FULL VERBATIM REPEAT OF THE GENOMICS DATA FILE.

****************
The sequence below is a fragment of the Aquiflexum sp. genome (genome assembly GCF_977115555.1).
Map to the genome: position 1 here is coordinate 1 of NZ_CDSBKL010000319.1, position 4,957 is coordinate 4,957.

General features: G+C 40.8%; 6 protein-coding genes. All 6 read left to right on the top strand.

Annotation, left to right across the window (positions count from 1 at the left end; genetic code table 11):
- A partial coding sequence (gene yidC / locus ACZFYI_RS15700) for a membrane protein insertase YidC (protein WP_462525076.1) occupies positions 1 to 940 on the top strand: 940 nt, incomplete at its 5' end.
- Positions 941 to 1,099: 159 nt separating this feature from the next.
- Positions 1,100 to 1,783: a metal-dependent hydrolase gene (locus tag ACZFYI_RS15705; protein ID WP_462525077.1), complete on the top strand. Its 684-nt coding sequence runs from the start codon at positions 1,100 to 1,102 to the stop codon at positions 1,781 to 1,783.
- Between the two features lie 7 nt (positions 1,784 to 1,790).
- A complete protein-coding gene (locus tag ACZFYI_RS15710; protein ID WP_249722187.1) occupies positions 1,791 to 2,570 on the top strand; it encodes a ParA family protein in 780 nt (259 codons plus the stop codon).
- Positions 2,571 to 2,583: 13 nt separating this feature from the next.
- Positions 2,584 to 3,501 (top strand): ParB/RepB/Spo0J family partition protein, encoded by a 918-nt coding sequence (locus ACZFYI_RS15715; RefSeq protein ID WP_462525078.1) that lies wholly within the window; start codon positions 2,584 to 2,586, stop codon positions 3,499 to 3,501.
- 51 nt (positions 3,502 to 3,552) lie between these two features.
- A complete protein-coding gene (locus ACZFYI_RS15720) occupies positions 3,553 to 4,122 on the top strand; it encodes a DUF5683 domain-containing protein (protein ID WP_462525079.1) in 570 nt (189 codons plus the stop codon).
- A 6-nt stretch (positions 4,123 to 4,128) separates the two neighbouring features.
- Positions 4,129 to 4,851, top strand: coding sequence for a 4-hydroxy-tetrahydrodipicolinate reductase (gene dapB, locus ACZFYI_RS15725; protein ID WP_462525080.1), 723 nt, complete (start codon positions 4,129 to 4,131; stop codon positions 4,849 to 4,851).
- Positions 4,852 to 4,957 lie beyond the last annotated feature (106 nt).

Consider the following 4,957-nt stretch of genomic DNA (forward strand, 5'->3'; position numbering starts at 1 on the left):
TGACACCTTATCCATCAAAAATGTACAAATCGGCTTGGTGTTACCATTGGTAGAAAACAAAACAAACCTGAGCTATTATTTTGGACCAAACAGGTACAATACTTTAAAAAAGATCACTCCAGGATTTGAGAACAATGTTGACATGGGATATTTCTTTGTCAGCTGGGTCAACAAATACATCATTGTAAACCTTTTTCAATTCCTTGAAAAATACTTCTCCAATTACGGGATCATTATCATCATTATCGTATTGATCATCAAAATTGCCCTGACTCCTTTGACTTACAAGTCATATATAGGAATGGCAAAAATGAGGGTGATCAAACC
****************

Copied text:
The sequence below is a fragment of the Aquiflexum sp. genome (genome assembly GCF_977115555.1).
Map to the genome: position 1 here is coordinate 1 of NZ_CDSBKL010000319.1, position 4,957 is coordinate 4,957.

General features: G+C 40.8%; 6 protein-coding genes. All 6 read left to right on the top strand.

Annotation, left to right across the window (positions count from 1 at the left end; genetic code table 11):
- A partial coding sequence (gene yidC / locus ACZFYI_RS15700) for a membrane protein insertase YidC (protein WP_462525076.1) occupies positions 1 to 940 on the top strand: 940 nt, incomplete at its 5' end.
- Positions 941 to 1,099: 159 nt separating this feature from the next.
- Positions 1,100 to 1,783: a metal-dependent hydrolase gene (locus tag ACZFYI_RS15705; protein ID WP_462525077.1), complete on the top strand. Its 684-nt coding sequence runs from the start codon at positions 1,100 to 1,102 to the stop codon at positions 1,781 to 1,783.
- Between the two features lie 7 nt (positions 1,784 to 1,790).
- A complete protein-coding gene (locus tag ACZFYI_RS15710; protein ID WP_249722187.1) occupies positions 1,791 to 2,570 on the top strand; it encodes a ParA family protein in 780 nt (259 codons plus the stop codon).
- Positions 2,571 to 2,583: 13 nt separating this feature from the next.
- Positions 2,584 to 3,501 (top strand): ParB/RepB/Spo0J family partition protein, encoded by a 918-nt coding sequence (locus ACZFYI_RS15715; RefSeq protein ID WP_462525078.1) that lies wholly within the window; start codon positions 2,584 to 2,586, stop codon positions 3,499 to 3,501.
- 51 nt (positions 3,502 to 3,552) lie between these two features.
- A complete protein-coding gene (locus ACZFYI_RS15720) occupies positions 3,553 to 4,122 on the top strand; it encodes a DUF5683 domain-containing protein (protein ID WP_462525079.1) in 570 nt (189 codons plus the stop codon).
- A 6-nt stretch (positions 4,123 to 4,128) separates the two neighbouring features.
- Positions 4,129 to 4,851, top strand: coding sequence for a 4-hydroxy-tetrahydrodipicolinate reductase (gene dapB, locus ACZFYI_RS15725; protein ID WP_462525080.1), 723 nt, complete (start codon positions 4,129 to 4,131; stop codon positions 4,849 to 4,851).
- Positions 4,852 to 4,957 lie beyond the last annotated feature (106 nt).

Consider the following 4,957-nt stretch of genomic DNA (forward strand, 5'->3'; position numbering starts at 1 on the left):
TGACACCTTATCCATCAAAAATGTACAAATCGGCTTGGTGTTACCATTGGTAGAAAACAAAACAAACCTGAGCTATTATTTTGGACCAAACAGGTACAATACTTTAAAAAAGATCACTCCAGGATTTGAGAACAATGTTGACATGGGATATTTCTTTGTCAGCTGGGTCAACAAATACATCATTGTAAACCTTTTTCAATTCCTTGAAAAATACTTCTCCAATTACGGGATCATTATCATCATTATCGTATTGATCATCAAAATTGCCCTGACTCCTTTGACTTACAAGTCATATATAGGAATGGCAAAAATGAGGGTGATCAAACC